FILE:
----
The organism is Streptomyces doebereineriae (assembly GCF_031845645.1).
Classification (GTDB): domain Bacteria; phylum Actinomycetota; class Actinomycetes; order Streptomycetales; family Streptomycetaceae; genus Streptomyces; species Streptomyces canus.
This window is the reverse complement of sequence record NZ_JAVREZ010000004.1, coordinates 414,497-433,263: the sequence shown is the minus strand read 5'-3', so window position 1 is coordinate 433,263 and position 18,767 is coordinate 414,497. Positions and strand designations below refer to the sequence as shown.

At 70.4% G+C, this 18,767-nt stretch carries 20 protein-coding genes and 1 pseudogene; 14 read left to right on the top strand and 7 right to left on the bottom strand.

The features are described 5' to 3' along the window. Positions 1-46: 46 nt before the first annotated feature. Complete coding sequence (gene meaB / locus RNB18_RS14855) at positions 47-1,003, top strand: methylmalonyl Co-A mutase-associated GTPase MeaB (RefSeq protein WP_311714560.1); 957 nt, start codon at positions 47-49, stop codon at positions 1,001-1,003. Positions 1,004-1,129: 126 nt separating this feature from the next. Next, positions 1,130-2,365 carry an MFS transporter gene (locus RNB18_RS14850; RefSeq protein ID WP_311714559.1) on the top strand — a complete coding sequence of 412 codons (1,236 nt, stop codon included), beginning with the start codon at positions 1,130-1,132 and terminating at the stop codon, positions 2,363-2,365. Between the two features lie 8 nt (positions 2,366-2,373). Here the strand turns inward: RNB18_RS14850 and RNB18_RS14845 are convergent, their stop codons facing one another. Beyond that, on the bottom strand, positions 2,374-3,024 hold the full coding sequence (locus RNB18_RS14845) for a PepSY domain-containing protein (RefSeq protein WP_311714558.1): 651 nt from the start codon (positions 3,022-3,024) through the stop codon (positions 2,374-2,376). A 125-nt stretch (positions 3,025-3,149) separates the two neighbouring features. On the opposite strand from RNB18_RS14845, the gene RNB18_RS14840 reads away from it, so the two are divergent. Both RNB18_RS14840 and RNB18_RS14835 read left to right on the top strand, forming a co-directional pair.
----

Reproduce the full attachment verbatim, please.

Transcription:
The organism is Streptomyces doebereineriae (assembly GCF_031845645.1).
Classification (GTDB): domain Bacteria; phylum Actinomycetota; class Actinomycetes; order Streptomycetales; family Streptomycetaceae; genus Streptomyces; species Streptomyces canus.
This window is the reverse complement of sequence record NZ_JAVREZ010000004.1, coordinates 414,497-433,263: the sequence shown is the minus strand read 5'-3', so window position 1 is coordinate 433,263 and position 18,767 is coordinate 414,497. Positions and strand designations below refer to the sequence as shown.

At 70.4% G+C, this 18,767-nt stretch carries 20 protein-coding genes and 1 pseudogene; 14 read left to right on the top strand and 7 right to left on the bottom strand.

The features are described 5' to 3' along the window. Positions 1-46: 46 nt before the first annotated feature. Complete coding sequence (gene meaB / locus RNB18_RS14855) at positions 47-1,003, top strand: methylmalonyl Co-A mutase-associated GTPase MeaB (RefSeq protein WP_311714560.1); 957 nt, start codon at positions 47-49, stop codon at positions 1,001-1,003. Positions 1,004-1,129: 126 nt separating this feature from the next. Next, positions 1,130-2,365 carry an MFS transporter gene (locus RNB18_RS14850; RefSeq protein ID WP_311714559.1) on the top strand — a complete coding sequence of 412 codons (1,236 nt, stop codon included), beginning with the start codon at positions 1,130-1,132 and terminating at the stop codon, positions 2,363-2,365. Between the two features lie 8 nt (positions 2,366-2,373). Here the strand turns inward: RNB18_RS14850 and RNB18_RS14845 are convergent, their stop codons facing one another. Beyond that, on the bottom strand, positions 2,374-3,024 hold the full coding sequence (locus RNB18_RS14845) for a PepSY domain-containing protein (RefSeq protein WP_311714558.1): 651 nt from the start codon (positions 3,022-3,024) through the stop codon (positions 2,374-2,376). A 125-nt stretch (positions 3,025-3,149) separates the two neighbouring features. On the opposite strand from RNB18_RS14845, the gene RNB18_RS14840 reads away from it, so the two are divergent. Both RNB18_RS14840 and RNB18_RS14835 read left to right on the top strand, forming a co-directional pair.